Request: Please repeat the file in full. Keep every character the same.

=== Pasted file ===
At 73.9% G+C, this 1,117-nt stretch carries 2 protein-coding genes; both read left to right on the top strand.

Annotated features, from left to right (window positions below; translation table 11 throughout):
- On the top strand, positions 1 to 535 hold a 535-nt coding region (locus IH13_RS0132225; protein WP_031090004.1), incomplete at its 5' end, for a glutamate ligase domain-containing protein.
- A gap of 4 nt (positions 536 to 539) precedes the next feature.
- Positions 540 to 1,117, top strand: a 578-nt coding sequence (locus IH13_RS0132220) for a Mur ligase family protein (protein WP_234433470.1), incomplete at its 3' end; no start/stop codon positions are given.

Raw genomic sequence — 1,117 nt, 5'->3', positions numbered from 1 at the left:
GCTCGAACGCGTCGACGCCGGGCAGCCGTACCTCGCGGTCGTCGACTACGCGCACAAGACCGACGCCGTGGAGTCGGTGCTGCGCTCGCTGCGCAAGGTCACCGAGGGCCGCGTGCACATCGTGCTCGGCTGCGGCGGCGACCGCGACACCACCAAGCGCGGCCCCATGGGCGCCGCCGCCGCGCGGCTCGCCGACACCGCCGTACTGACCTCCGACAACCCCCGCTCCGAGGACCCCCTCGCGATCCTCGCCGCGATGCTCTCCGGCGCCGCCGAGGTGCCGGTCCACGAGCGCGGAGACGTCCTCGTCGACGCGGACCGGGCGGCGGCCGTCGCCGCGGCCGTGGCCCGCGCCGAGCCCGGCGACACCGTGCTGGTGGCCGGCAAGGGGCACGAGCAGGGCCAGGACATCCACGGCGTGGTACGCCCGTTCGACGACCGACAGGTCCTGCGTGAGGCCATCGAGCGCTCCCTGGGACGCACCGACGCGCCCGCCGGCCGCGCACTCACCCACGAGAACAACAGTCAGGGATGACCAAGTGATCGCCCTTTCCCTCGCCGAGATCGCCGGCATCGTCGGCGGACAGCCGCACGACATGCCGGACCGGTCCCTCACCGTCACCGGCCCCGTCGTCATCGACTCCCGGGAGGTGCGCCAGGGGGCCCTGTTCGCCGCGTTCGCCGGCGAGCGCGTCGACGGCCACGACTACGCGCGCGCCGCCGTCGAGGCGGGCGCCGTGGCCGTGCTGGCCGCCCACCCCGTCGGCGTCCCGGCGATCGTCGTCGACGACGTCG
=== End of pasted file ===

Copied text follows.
At 73.9% G+C, this 1,117-nt stretch carries 2 protein-coding genes; both read left to right on the top strand.

Annotated features, from left to right (window positions below; translation table 11 throughout):
- On the top strand, positions 1 to 535 hold a 535-nt coding region (locus IH13_RS0132225; protein WP_031090004.1), incomplete at its 5' end, for a glutamate ligase domain-containing protein.
- A gap of 4 nt (positions 536 to 539) precedes the next feature.
- Positions 540 to 1,117, top strand: a 578-nt coding sequence (locus IH13_RS0132220) for a Mur ligase family protein (protein WP_234433470.1), incomplete at its 3' end; no start/stop codon positions are given.

Raw genomic sequence — 1,117 nt, 5'->3', positions numbered from 1 at the left:
GCTCGAACGCGTCGACGCCGGGCAGCCGTACCTCGCGGTCGTCGACTACGCGCACAAGACCGACGCCGTGGAGTCGGTGCTGCGCTCGCTGCGCAAGGTCACCGAGGGCCGCGTGCACATCGTGCTCGGCTGCGGCGGCGACCGCGACACCACCAAGCGCGGCCCCATGGGCGCCGCCGCCGCGCGGCTCGCCGACACCGCCGTACTGACCTCCGACAACCCCCGCTCCGAGGACCCCCTCGCGATCCTCGCCGCGATGCTCTCCGGCGCCGCCGAGGTGCCGGTCCACGAGCGCGGAGACGTCCTCGTCGACGCGGACCGGGCGGCGGCCGTCGCCGCGGCCGTGGCCCGCGCCGAGCCCGGCGACACCGTGCTGGTGGCCGGCAAGGGGCACGAGCAGGGCCAGGACATCCACGGCGTGGTACGCCCGTTCGACGACCGACAGGTCCTGCGTGAGGCCATCGAGCGCTCCCTGGGACGCACCGACGCGCCCGCCGGCCGCGCACTCACCCACGAGAACAACAGTCAGGGATGACCAAGTGATCGCCCTTTCCCTCGCCGAGATCGCCGGCATCGTCGGCGGACAGCCGCACGACATGCCGGACCGGTCCCTCACCGTCACCGGCCCCGTCGTCATCGACTCCCGGGAGGTGCGCCAGGGGGCCCTGTTCGCCGCGTTCGCCGGCGAGCGCGTCGACGGCCACGACTACGCGCGCGCCGCCGTCGAGGCGGGCGCCGTGGCCGTGCTGGCCGCCCACCCCGTCGGCGTCCCGGCGATCGTCGTCGACGACGTCG